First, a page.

Many local landmarks date from the 1920s and ‘30s, and their development and completion were chronicled in The Beach News. The purchase of the Chatsworth Boulevard property, the hiring of Point Loma architect Edwin T. Banning and the subsequent construction of Point Loma High School was a story followed closely by The Beach News in 1924. The opening of the new Strand Theatre, the new Bank of Italy and the coming of the San Diego Electric Railway’s high-speed Beach Line were other significant additions to the community covered by The Beach News in the ‘20s.

By the 1930s, the paper’s name had been changed to The Ocean Beach News and editorial responsibilities had transferred to H.H. Hartvigsen. The paper’s headquarters had moved from the Smiths’ bungalow on Saratoga Avenue to a storefront office at 1922 Bacon St. This would be the home of The Ocean Beach News for 25 years until the paper merged with the biweekly Point Loma Light to become The Peninsula News in the early 1950s.

Occupying a prominent shelf in the archives of the Ocean Beach Historical Society is our collection of 14 volumes of The Beach News and The Ocean Beach News. Six of the years are complete or nearly complete 52-week volumes. The collection chronicles the development of the community from the early Jazz Age through the Great Depression and on through the end of World War II. We have 1922-27, 1934-36 and 1943-47.

These bound volumes are part of the Ocean Beach Historical Society’s collection of The Beach News and The Ocean Beach News.
These bound volumes are part of the Ocean Beach Historical Society’s collection of The Beach News and The Ocean Beach News.
(Ocean Beach Historical Society)

The collection is a very representative sampling of a quarter-century of seismic change and upheaval, both internationally and on the home front. Some of the years are in large bound volumes and some are on microfilm. All once belonged to the San Diego Public Library and were heroically rescued from the scrap heap of history. They are fascinating, fragile and falling apart.

If you have been following along with us at home, you will surely be aware that we have happily used this collection to our splendid advantage in the preparation of some of these historical yarns. The reporting in The Beach News is found to be the first and last word on some of these stories — accurate, incisive and enthusiastic. While the reporting is quite a boon to the local historian, the ads, columns and cartoons are not only a hoot but offer a looking glass reflective of the times and the outlook of this community 75 to 100 years ago.

California Revealed ( is a digitization program for historic preservation sponsored by the California State Library. Originating in 2010, the program helps organizations with limited financial resources digitize parts of their collections.

California Revealed focused exclusively on digitizing audio-visual materials in its first six years. The feeling was that anyone could pick up a book or periodical and read it. Whereas if the medium involved a tape, a cassette, a record, a film, a video or microfilm, you would need some kind of a player, projector or reader to access that material. In other words, barriers to access for almost everyone.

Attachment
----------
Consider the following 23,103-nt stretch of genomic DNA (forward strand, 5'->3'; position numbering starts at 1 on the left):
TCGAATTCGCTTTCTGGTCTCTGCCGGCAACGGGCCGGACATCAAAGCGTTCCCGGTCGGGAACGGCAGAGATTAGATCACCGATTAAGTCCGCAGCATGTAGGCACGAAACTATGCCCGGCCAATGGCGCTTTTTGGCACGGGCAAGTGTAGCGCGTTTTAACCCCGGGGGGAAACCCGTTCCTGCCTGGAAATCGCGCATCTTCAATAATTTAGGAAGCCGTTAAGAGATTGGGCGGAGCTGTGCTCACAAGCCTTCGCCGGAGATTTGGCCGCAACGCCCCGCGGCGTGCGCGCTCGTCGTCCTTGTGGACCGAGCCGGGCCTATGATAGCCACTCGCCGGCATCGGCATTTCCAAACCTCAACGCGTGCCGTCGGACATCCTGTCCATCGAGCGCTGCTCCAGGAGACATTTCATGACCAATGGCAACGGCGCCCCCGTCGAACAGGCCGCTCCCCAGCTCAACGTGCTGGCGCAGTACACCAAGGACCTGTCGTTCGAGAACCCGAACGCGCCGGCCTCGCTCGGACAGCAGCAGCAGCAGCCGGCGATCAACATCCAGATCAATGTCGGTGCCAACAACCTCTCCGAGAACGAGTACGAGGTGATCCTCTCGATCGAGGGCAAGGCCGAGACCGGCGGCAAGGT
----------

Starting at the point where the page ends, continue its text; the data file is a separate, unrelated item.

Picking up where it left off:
We spoke with Liz Seeley, print digitization and preservation manager for California Revealed, who told us that the program was enlarged to include print and photographic media in 2016. “We saw how intense the need was for all types of archival material to be digitized, so logically the program needed to expand to include print media,” she said.

She mentioned that small local newspapers such as The Beach News “are very popular preservation candidates. They are one of our most common nominations.” The small local papers, covering news specific to their regions, are frequently the only record of many stories from that locality. In sharp contrast to a history book, which retells and interprets events from the past, “in a primary source, the reporting is in real time about events that were happening at that time.”

The staff of California Revealed has grown from only two to just eight in 22 years. They are all independent contractors, not state employees, swamped but trying to make do on an annual budget of just $1 million.

Seeley said a lack of funding and resources allotted to the humanities and historic preservation is the norm across the country. “I don’t know if we will ever be able to fulfill all the demand that is out there,” she said. “We are just treading water. At some point we would love to be able to pull ourselves up onto the boat.”

The Ocean Beach News discussed a proposal for a public fishing pier and supported FDR in 1936.
The Ocean Beach News discussed a proposal for a public fishing pier and supported FDR in 1936.
(Ocean Beach Historical Society)

California Revealed currently has an estimated three-year backlog of materials waiting to be digitized. An extended COVID-related closure of the California State Library put the program on long-term hold. That’s the bad news. The very good news is that the Ocean Beach Historical Society’s collection of The Beach News and The Ocean Beach News, nominated and accepted for digitization in September 2019, is now beautifully digitized and newly available for your perusal on the Internet Archive — the massive digital public library — at, or just go to the Internet Archive and search for “Ocean Beach Historical Society” or “The Beach News.”

OBHS is very excited to announce that 536 weekly editions of The Beach News and The Ocean Beach News, covering an exciting 25-year period in the development of the beach community, may now be read by anyone with a mind to. We hope that will include you.

Seeley says she hopes that at some point the members of the California Revealed staff will be able to step back and appreciate what they are doing. “If you like us, tell your state representatives,” she said. “We always need more funding.”

Eric DuVall is president of the Ocean Beach Historical Society. Membership in OBHS, a 501(c)(3) nonprofit, is $25 annually. Visit